I’m starting to suspect that my fellow playmates are kind of…slutty. Miss Penn and Miss Understood have made lists of their TV boyfriends and civil partnerships respectively, and Miss Day has a load of potential lesbian flings and toon totty she’d put a ring on.
I must be the odd one out, because when I watch a television show I don’t want to snag the male or female leads to date them. I rate them on how cool they’d be to hang out with, and if they’d earn an A+ for fun then I reckon they’d be a pretty decent wingperson.
The definitions of ‘wingman’ tend to be horribly heteronormative and homosocial, it’s a sad world that we live in. Suffice to say, it’s your wingperson’s job to get you laid- irrespective of the gender, sexuality and taste in movies of both of you.
So in no particular order, here are my top 10 TV wingmen. And because I’m a horrible misogynist, they are all of the male persuasion:
Barney Stinson (Neil Patrick Harris), How I Met Your Mother
Barney is the quintessential wingman, as he constantly informs his friends. He has tons of crazy schemes, complicated theories, fake names and legen-wait for it-dary catch phrases to help him play the part to perfection. He also has experience of playing wingman to a woman, Robin (Cobie Smulders), with whom he bonded over a shared love of whiskey and dressing well, back before the How I Met Your Mother writers ruined a large part of what was entertaining about both characters with the crappy writing of their relationship. Not that I’m bitter, I’ve pretty much forgotten that due to my rage blackout, induced by Ted (Josh Radnor)’s new love interest Zoey (Jennifer Morrison). Ted’s awful taste just proves that Barney needs saving from him- and why he should come hang out with me instead.
Hank Moody (David Duchovny), Californication
Hank and Barney probably have some characteristics in common- both being somewhat brash, loud and over-confident. They’ve both also got plenty of experience of hitting on women. However, unlike Barney’s suited-up persona, Hank’s a somewhat erratic novelist (to some extent at least based on Charles Bukowski’s alter-ego Henry Chinaski) which has to almost guarantee good conversation and the inevitability of wandering into situations that’ll become the amusing anecdotes of the future. The only problem is that Hank attempting to be a woman’s wingman would make me mildly suspicious that it was all an elaborate come on- but since he has especially nice teeth I’d probably let it slide.
Sam Seaborn (Rob Lowe), The West Wing
Way before Rob Lowe guest starred in Californication he was a near-constant presence on my screen as Samuel Seaborn, Deputy White House Communications Director. He’s adorable and idealistic, and he’s the one who who said “good writers borrow from other writers, great writers steal from them outright”. With witty one liners he’d be able to chase off the freaks but also be good at drawing the good kind of freaky people into conversation. Right from the pilot episode we learn that he’s smooth enough to understand the rules of bar room flirtation (unlike the journo he’s sitting with), and when he discovers that the girl he picked up, Laurie (Lisa Edelstein) is a call girl (although not until after he’s slept with her) he learns a thing or two about being a good friend to a woman.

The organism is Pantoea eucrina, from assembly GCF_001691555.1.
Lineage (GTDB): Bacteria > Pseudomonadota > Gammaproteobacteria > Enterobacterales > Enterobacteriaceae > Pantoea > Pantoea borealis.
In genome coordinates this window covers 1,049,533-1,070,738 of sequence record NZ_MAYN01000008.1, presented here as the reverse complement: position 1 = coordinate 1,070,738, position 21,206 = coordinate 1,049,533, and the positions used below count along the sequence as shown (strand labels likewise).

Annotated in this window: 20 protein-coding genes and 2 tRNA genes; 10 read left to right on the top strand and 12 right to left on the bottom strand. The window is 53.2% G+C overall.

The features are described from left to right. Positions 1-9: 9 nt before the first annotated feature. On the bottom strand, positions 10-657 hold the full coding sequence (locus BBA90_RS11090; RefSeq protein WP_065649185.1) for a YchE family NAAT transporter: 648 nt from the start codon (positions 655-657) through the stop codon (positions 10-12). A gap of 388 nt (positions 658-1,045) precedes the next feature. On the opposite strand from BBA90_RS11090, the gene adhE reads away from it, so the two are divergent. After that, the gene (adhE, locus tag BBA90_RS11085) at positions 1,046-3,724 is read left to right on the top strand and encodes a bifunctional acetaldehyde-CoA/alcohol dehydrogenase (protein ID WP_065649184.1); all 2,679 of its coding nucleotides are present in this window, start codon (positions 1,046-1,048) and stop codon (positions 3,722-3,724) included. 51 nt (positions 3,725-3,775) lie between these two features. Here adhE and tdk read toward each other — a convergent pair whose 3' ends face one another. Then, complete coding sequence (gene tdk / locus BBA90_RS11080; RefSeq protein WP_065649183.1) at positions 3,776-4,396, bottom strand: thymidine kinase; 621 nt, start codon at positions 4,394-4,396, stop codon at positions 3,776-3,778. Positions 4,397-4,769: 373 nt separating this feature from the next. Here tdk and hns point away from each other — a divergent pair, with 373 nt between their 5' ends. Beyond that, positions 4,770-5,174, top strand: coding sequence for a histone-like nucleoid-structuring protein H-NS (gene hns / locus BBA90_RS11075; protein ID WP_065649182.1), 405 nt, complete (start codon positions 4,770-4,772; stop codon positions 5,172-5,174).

Rickie Vasquez (Wilson Cruz), My So-Called Life
I think that Rickie Vasquez may very well be the fictional character I would most like to be friends with. He’s incredibly sweet and kind- covering for Rayanne (A.J. Langer) and always taking the time to listen to and help his friends, even though his problems are more severe than theirs (he has to deal with homophobia, domestic abuse and homelessness along with the run of the mill alienation and confusion of adolescence). He’s a fantastic friend to Rayanne, Angela (Claire Danes) and Bryan (Devon Gummersall), and I think he’d be a near-perfect wingman given that he has an eye for good-looking guys and a seemingly never-ending supply of eyeliner. The only worry is I’m not sure that I could easily be torn away from chatting with him.
Sheldon Cooper (Jim Parsons), The Big Bang Theory
Possibly a controversial choice, but ever since I started watching The Big Bang Theory I’ve wanted a friend like Sheldon. Whilst to some he might seem anally retentive and incredibly annoying, I just find him hilarious. I think we’d have so much fun hanging out and snarking at people, plus he likes lending people huge amounts of money so I think he could bankroll my drinking. Sheldon appears to be completely asexual but he displays a caringness in his relationships with women which suggests that his super-religious mother (Laurie Metcalf) and grandmother (his “Memaw”) raised him right. They might not have been intending him to be the perfect wingman- but accidental success should be celebrated nonetheless. Penny (Kaley Cuoco) has developed an unlikely friendship with him- clearly feeling comfortable confiding in him- and she’s managed to school him in sarcasm, teach him all about shoes (for an iPhone app) and scored a hug and an excessive quantity of gift baskets from him. Who doesn’t want a wingman with handy knowledge about footwear and a penchant for giving away cosmetics? His friendship with Amy (Mayim Bialik) further demonstrates that Sheldon seems to respond better to women. When his male friends try to reason with him he shuts off and refuses to admit that he could be in the wrong, but both Penny and Amy are able to persuade him to try different tacks.